Tell us more about the coaching and support you provide …

On one hand, this is about developing the skills of teachers to coach when appropriate. Coaching is about listening and asking questions to unlock potential, ownership and independence in people, rather than telling. It is one of a range of ways to help individuals and groups to improve. These range from very high levels of direction and input, to low:

Telling
Instructing
Explaining
Showing, demonstrating or modelling
Advising
Mentoring
Coaching
“Now do it on your own”

All of these are valuable interventions at the right time, but none of them are valuable all the time. Of these, the hardest to learn is coaching, since it is slightly counter-intuitive to withhold our wisdom, experience and expertise, because that is what we are all used to doing. Yet if someone already knows the answer but you still tell them, you are deskilling them, trading their agency for your advice, and that is seldom a good idea.

We therefore developed a coaching training programme for teachers at Wellington which is growing right through our family of schools. We strongly believe, backed up by a robust research base, that learning to coach adds another important skill to teachers and leaders, to enable them more effectively to enable staff and students to grow. Part of my role is to deliver training, and to develop self-sufficient training capacity in each school.

We have also run courses for parents, to enable them to integrate coaching skills more into their daily lives.

Building on this, I can also be a source of personal and professional support to many members of staff at WCIB when I meet them individually. At any particular time, they may need me to adopt any one of the roles described above, from telling to coaching, and I endeavour to use the most appropriate.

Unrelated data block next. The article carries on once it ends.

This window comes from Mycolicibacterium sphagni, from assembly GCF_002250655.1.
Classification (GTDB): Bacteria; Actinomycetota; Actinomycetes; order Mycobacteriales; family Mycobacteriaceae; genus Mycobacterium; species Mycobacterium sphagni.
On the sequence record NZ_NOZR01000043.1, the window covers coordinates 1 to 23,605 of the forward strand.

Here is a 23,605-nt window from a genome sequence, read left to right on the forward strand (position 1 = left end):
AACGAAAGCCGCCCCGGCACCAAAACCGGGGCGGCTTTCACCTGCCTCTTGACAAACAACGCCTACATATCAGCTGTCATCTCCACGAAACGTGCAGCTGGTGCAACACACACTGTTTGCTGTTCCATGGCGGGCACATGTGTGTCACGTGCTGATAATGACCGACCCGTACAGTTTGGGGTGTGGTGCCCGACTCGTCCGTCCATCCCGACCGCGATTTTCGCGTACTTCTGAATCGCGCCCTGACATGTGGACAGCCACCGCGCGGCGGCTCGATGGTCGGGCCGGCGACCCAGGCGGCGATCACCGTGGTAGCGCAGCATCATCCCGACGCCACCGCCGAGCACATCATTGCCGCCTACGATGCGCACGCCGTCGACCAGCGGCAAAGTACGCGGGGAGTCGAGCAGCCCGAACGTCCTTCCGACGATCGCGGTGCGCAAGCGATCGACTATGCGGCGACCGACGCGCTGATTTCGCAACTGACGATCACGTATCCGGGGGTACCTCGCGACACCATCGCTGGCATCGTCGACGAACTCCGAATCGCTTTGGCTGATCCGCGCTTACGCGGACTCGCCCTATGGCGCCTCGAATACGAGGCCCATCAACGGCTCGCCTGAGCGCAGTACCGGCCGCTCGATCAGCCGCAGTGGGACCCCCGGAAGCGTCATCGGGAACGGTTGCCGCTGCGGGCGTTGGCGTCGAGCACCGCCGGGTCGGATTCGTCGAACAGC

Another area is in providing guidance for particular aspects of the school. To give just one example, I started the golf programme at Wellington, which I ran for 22 years up to 2016. In that time, aside from on just one occasion, Wellington was number 1 in the UK. The defining feature of our golf programme has been the combination of an excellent golf education, an equally strong academic and pastoral education, and the crucial development of independence and ownership. We developed many outstanding players to go on to top US University golf programmes such as Illinois, Northwestern and Washington; to elite amateur golf and the professional tours, so I hope it is clear that our expertise is strong. While we will not establish a golf programme at every Wellington school abroad, where it is culturally embedded and appropriate to the local context, we will do and we will do it properly. We aim that Wellington Bangkok will develop a superb golf programme with strong links to the similar ones in Wellington Tianjin and back home in the UK.

To find out more about the links between our Wellington family of schools, scholarships, our golf programme or any other subject covered by Iain, contact our admissions team today.